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Friday, 1 August 2014

Preparing for East Africa’s Single Currency

The promise of economic development and prosperity hinges on our integration’ – Uhuru Kenyatta

The EAC – formed of Burundi, Kenya, Rwanda, Tanzania and Uganda - is currently undergoing a bold integration plan with the intention of creating ‘a prosperous, competitive, secure and politically united East Africa’. A Common Market has already been established, the first stage of a scheme to allow citizens to cross borders using National I.D. cards has been implemented, and talks have begun with an aim to expand the EAC to include the fragile states of South Sudan, the Democratic Republic of Congo and Somalia.

But, by far the most ambitious aspect of the EAC’s integration strategy is the plan to create a single currency for the region; a plan that was set in motion when the five heads of state signed an agreement to create a monetary union within the next ten years. So, will this currency union benefit the region or create problems? And what does the EAC need to do to make this proposed currency union a success?

Tuesday, 17 June 2014

10 Ways to Drive Transformation in your Organisation

RIPA International works with organisations and public service departments from all around the world and one of the most common mistakes we see is a failure to adjust for the needs of change until productivity has already noticeably declined. By then the problems have taken root and rectifying them is both costly and time consuming. This is why we believe transformation should be a continuous process and leaders need to implement change before the organisation starts to regress. Think evolution as opposed to revolution.

Wednesday, 28 May 2014

The Administration of Justice

"Justice delayed is Justice denied." It’s a well down saying although its origins are obscure. The sentiment, if not the exact words, can be found in the Magna Carta of 1215, clause 40 of which reads, "To no one will we sell, to no one will we refuse or delay, right or justice." However some claim it can be found in much earlier documents. Wherever it comes from, it echoes through history as a key principle of judicial function. Martin Luther King Jr used the phrase in the form "justice too long delayed is justice denied," in a letter smuggled out of jail in 1963, ascribing it to "one of our distinguished jurists".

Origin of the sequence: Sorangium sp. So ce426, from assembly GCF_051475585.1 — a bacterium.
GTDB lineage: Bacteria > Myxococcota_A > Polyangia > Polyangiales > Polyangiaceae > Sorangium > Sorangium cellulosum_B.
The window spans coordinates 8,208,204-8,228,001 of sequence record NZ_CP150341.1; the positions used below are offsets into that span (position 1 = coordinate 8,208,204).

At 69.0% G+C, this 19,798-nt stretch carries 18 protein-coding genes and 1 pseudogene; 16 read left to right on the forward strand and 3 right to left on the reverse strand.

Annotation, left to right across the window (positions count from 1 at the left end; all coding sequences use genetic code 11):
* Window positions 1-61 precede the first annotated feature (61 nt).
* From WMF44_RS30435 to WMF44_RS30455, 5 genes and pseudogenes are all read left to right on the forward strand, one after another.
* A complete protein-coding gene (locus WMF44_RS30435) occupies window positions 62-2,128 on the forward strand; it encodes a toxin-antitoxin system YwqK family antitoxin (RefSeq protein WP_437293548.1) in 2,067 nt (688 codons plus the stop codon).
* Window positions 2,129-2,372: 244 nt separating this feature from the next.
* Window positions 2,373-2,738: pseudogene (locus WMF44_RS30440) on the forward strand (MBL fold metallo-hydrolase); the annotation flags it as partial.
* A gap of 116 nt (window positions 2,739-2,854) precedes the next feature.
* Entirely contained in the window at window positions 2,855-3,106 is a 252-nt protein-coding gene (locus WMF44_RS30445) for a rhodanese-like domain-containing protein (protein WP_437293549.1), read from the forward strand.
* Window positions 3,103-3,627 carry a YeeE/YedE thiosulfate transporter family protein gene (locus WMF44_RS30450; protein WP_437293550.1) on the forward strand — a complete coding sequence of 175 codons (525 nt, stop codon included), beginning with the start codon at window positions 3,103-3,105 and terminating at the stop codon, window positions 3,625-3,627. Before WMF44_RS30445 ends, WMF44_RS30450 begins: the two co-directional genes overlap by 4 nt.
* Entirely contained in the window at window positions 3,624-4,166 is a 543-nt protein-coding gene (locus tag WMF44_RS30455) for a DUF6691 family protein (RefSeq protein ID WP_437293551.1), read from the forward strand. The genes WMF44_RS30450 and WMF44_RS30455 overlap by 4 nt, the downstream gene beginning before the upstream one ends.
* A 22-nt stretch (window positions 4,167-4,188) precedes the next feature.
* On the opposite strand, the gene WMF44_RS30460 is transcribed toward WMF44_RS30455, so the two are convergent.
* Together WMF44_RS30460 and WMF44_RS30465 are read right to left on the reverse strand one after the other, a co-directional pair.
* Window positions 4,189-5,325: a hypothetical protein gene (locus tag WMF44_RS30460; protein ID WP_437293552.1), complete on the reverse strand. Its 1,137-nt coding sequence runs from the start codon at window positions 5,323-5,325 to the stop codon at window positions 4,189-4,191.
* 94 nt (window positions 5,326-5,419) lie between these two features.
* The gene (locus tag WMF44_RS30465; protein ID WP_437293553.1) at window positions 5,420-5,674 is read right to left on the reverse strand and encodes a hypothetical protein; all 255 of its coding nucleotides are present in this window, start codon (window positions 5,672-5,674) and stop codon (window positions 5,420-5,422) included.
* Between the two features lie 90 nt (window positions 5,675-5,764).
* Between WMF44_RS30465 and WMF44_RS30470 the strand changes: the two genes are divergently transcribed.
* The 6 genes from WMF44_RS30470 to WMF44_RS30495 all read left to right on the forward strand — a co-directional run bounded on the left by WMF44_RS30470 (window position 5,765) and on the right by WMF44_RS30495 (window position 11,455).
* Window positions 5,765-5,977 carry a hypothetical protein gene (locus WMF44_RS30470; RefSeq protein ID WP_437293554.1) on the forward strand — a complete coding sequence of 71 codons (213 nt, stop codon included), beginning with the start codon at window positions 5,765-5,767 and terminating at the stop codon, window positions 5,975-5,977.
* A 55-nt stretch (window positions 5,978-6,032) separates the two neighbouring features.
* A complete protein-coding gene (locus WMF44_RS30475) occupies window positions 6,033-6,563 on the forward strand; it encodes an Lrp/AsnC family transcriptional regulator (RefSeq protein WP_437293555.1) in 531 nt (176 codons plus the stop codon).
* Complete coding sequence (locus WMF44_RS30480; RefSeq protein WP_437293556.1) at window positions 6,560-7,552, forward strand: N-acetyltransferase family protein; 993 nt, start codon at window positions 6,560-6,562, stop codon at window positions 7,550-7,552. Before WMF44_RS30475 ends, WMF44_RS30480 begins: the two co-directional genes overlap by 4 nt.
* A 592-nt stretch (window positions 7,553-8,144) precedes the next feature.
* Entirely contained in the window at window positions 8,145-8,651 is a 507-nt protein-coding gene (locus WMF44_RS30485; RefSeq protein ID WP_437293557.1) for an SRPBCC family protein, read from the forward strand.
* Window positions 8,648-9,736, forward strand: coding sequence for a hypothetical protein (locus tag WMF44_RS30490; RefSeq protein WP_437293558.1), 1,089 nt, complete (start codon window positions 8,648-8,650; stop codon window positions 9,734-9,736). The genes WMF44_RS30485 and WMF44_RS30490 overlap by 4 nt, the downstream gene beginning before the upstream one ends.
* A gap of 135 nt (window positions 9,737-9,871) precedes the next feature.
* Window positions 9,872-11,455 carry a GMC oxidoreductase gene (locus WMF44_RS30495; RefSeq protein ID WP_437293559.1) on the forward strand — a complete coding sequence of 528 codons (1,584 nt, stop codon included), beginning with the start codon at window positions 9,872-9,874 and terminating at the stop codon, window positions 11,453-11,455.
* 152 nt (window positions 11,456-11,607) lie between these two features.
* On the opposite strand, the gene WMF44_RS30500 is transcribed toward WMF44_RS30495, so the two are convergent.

Friday, 9 May 2014

Water in Sierra Leone

Jim Brooks, a RIPA International learning consultant, has just returned from Freetown, Sierra Leone where he has been working with senior managers from the Ministry of Water Resources and other government departments to improve capital programming and project management  - a capacity building initiative organised by Adam Smith International.

Monday, 14 April 2014

Choosing between Education and Training

The words “education” and “training” are often used interchangeably, but it is important to recognise the differences between them. Both relate to development, but whereas educating is predominately concerned with knowledge, training focuses foremost on skills. Education is usually theory-based and broad in scope. Its purpose is to introduce the mind to a wide knowledge base and encourage independent thought. This is particularly effective amongst young minds, which is why many of us automatically associate education with our school days. Training, on the other hand, is far more practical and targeted in focus; often dedicated to the learning of a single skill. Put simply the difference is this: education is learning about things, training is learning how to do things.

Wednesday, 12 March 2014

What is Capacity Building?

Capacity building is a term that has become synonymous with the field of international development and is a process central to the work of RIPA International, but sometimes we are guilty of taking for granted that the meaning of capacity building is generally understood. The World Bank, UNESCO, the OECD and Oxfam International all offer slightly different interpretations, whilst the UNDP describes their services as capacity development (1). These variations have created confusion as to exactly what capacity building does, leading to some suggesting that capacity building has become a buzzword among development professionals (2).

True, ‘the term capacity has many different meanings and interpretations depending on who uses it and in what context’ (3); but surely this suggests that, far from being a term without a purpose, capacity building is a crucial part of delivering effective development across a wide range of services and sectors. Almost all NGOs and Overseas Development Ministries carry out capacity building tailored to their own individual approaches. This is perhaps the reason why capacity building attracts such a variety of interpretations, as organisations with different objectives adapted capacity building for their own purposes. Capacity building therefore lacks a firm definition because it plays a part in such a wide range of development programmes and organisations.